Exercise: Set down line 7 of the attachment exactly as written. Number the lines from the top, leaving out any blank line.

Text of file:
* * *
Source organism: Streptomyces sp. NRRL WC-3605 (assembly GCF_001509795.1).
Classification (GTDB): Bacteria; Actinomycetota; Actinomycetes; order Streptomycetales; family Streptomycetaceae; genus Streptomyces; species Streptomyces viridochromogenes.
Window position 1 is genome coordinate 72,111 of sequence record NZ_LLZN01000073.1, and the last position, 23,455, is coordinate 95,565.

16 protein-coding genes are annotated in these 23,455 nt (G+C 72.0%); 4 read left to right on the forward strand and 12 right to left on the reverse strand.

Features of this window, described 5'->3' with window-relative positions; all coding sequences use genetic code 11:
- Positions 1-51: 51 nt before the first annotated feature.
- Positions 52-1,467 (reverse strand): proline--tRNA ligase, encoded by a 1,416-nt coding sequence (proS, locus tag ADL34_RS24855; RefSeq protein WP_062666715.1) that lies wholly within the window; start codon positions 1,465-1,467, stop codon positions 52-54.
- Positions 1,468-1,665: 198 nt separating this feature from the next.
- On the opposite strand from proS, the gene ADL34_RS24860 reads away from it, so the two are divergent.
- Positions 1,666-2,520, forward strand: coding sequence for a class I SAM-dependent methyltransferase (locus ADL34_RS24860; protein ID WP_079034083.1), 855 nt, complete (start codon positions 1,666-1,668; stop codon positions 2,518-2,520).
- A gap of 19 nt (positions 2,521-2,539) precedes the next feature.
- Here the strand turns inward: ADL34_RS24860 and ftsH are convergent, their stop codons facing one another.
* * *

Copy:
- Positions 52-1,467 (reverse strand): proline--tRNA ligase, encoded by a 1,416-nt coding sequence (proS, locus tag ADL34_RS24855; RefSeq protein WP_062666715.1) that lies wholly within the window; start codon positions 1,465-1,467, stop codon positions 52-54.